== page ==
Impact of the 2011 Southern US Drought on Ground-Level Particulate Matters (PM) in Summertime and Implication for Drought-Driven PM Response in Future Climate

Thursday, 18 December 2014
Yuanyu Xie1, Yuxuan Wang2, Wenhao Dong1, Qianqian Zhang3, Libao Chai1 and Lin Zhang4, (1)Center for Earth System Science, Tsinghua University, Beijing, China, (2)Texas A & M University, College Station, TX, United States, (3)Tsinghua University, Beijing, China, (4)Peking University, Beijing, China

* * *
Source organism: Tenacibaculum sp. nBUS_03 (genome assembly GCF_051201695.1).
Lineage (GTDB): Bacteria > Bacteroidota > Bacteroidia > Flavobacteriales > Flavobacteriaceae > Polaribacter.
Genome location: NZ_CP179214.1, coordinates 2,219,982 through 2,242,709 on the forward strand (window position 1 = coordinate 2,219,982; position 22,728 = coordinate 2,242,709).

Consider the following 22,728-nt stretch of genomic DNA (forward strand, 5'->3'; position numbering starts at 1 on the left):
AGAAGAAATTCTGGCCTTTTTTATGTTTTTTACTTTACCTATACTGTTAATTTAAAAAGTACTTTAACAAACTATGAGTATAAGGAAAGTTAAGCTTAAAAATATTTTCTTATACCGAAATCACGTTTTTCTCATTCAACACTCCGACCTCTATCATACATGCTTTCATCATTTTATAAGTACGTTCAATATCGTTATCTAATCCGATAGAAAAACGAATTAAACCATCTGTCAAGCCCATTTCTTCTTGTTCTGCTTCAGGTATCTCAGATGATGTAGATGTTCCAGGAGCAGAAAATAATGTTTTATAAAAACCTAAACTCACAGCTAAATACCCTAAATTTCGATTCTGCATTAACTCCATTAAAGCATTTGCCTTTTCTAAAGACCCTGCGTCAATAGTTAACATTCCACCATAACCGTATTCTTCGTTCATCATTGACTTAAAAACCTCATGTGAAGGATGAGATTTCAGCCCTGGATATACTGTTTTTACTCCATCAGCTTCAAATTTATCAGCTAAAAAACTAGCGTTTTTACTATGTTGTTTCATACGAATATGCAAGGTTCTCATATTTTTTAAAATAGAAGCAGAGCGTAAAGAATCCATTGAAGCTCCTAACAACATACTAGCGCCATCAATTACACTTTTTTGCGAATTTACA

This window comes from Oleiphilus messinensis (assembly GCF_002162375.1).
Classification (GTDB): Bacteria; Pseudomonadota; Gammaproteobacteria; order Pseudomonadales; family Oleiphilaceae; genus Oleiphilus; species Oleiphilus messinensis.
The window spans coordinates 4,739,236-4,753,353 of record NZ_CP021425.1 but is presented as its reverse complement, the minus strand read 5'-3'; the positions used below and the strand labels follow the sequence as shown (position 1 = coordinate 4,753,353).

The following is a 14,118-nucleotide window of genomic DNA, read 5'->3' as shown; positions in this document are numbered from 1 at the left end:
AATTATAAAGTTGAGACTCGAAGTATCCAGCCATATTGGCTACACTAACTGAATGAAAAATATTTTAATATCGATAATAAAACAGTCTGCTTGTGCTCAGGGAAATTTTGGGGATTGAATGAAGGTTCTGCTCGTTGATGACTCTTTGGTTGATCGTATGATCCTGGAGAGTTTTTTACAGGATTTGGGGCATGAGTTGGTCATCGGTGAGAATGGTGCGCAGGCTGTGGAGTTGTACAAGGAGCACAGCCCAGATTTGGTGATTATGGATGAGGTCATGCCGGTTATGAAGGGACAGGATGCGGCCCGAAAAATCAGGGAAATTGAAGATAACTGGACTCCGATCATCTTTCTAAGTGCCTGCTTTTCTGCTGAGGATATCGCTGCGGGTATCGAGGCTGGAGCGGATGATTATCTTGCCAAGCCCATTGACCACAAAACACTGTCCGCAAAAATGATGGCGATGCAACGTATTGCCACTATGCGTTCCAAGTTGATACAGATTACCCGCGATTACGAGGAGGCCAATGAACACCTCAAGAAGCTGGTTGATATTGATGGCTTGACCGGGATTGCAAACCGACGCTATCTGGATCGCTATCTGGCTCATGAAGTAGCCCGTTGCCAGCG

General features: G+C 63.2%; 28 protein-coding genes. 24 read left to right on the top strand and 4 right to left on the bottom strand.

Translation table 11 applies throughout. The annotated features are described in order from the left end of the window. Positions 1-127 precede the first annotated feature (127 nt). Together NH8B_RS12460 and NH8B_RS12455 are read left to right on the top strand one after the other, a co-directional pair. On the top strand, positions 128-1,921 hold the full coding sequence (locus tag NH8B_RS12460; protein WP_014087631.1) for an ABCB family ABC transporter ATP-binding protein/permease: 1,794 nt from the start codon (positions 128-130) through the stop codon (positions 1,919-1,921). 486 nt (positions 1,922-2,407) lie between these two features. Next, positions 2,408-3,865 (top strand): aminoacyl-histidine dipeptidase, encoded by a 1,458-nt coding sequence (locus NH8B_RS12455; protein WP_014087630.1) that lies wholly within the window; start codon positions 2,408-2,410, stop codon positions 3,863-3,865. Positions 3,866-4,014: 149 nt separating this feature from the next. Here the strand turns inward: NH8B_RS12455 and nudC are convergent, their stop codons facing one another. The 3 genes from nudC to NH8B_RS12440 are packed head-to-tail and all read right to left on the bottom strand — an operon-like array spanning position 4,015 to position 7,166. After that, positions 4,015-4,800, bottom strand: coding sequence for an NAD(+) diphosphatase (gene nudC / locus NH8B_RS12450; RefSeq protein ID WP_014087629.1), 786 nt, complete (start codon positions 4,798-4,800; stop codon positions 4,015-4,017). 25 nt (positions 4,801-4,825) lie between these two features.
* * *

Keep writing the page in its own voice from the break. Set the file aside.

Drought has wide spread influence over the continental US. Climate predictions suggest increasing frequencies and intensity in droughts, particularly over the southern and western US. In this study, we first present a quantitative assessment of the impacts of the 2011 Southern US drought on the distribution and budget of surface PM2.5 in the summertime using observations and the GEOS-Chem model. Through quantifying the complex dependence of PM2.5 species to meteorology parameters, we find different responses of OC and sulfate to drought conditions. There is an average enhancement of 26% (p < 10-4) in total PM2.5 over the southern US region during the drought, which is largely attributed to OC enhancements driven by increased emissions from wildfires and trans-boundary inflow from Mexico. By contrast, over central and eastern Texas, surface PM2.5 shows a mean decrease of 11% driven by a 26% (p < 0.03) reduction in sulfate due to decreased aqueous-phase oxidation. On the basis of our PM2.5 budget analysis of this drought event, a statistical approach is developed to estimate the impacts of similar droughts on PM2.5 air quality in the past decades and validated. Finally, we will apply the statistical relationship to discuss the implications on PM air quality of future changes in drought projected by climate models.